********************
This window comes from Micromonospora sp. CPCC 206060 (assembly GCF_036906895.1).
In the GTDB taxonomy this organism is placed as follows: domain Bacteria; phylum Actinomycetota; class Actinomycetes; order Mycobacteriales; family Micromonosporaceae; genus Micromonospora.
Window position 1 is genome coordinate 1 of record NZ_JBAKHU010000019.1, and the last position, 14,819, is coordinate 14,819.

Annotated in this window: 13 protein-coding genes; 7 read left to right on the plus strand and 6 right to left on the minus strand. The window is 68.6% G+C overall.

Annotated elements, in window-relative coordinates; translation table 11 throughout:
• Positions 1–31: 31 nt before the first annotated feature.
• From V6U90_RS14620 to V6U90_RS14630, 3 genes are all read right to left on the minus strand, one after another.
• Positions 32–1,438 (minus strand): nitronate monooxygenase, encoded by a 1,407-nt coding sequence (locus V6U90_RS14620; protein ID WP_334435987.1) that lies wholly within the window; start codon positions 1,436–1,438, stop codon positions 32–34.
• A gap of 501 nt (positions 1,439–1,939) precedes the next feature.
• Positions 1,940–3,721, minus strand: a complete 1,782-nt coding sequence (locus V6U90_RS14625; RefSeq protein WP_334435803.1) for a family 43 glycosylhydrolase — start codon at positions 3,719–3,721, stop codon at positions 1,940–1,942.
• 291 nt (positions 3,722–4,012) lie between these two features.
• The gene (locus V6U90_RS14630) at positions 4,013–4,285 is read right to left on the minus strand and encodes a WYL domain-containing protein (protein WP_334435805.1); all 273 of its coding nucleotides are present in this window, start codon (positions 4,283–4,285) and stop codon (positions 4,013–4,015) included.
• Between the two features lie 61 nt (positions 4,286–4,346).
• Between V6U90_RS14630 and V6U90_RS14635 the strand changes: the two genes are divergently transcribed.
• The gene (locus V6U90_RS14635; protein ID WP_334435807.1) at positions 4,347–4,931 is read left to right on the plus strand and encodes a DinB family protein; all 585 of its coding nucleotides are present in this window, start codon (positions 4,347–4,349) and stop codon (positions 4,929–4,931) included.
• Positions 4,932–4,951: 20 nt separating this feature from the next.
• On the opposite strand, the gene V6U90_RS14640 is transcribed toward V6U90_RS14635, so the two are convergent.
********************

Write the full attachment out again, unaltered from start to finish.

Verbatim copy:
This window comes from Micromonospora sp. CPCC 206060 (assembly GCF_036906895.1).
In the GTDB taxonomy this organism is placed as follows: domain Bacteria; phylum Actinomycetota; class Actinomycetes; order Mycobacteriales; family Micromonosporaceae; genus Micromonospora.
Window position 1 is genome coordinate 1 of record NZ_JBAKHU010000019.1, and the last position, 14,819, is coordinate 14,819.

Annotated in this window: 13 protein-coding genes; 7 read left to right on the plus strand and 6 right to left on the minus strand. The window is 68.6% G+C overall.

Annotated elements, in window-relative coordinates; translation table 11 throughout:
• Positions 1–31: 31 nt before the first annotated feature.
• From V6U90_RS14620 to V6U90_RS14630, 3 genes are all read right to left on the minus strand, one after another.
• Positions 32–1,438 (minus strand): nitronate monooxygenase, encoded by a 1,407-nt coding sequence (locus V6U90_RS14620; protein ID WP_334435987.1) that lies wholly within the window; start codon positions 1,436–1,438, stop codon positions 32–34.
• A gap of 501 nt (positions 1,439–1,939) precedes the next feature.
• Positions 1,940–3,721, minus strand: a complete 1,782-nt coding sequence (locus V6U90_RS14625; RefSeq protein WP_334435803.1) for a family 43 glycosylhydrolase — start codon at positions 3,719–3,721, stop codon at positions 1,940–1,942.
• 291 nt (positions 3,722–4,012) lie between these two features.
• The gene (locus V6U90_RS14630) at positions 4,013–4,285 is read right to left on the minus strand and encodes a WYL domain-containing protein (protein WP_334435805.1); all 273 of its coding nucleotides are present in this window, start codon (positions 4,283–4,285) and stop codon (positions 4,013–4,015) included.
• Between the two features lie 61 nt (positions 4,286–4,346).
• Between V6U90_RS14630 and V6U90_RS14635 the strand changes: the two genes are divergently transcribed.
• The gene (locus V6U90_RS14635; protein ID WP_334435807.1) at positions 4,347–4,931 is read left to right on the plus strand and encodes a DinB family protein; all 585 of its coding nucleotides are present in this window, start codon (positions 4,347–4,349) and stop codon (positions 4,929–4,931) included.
• Positions 4,932–4,951: 20 nt separating this feature from the next.
• On the opposite strand, the gene V6U90_RS14640 is transcribed toward V6U90_RS14635, so the two are convergent.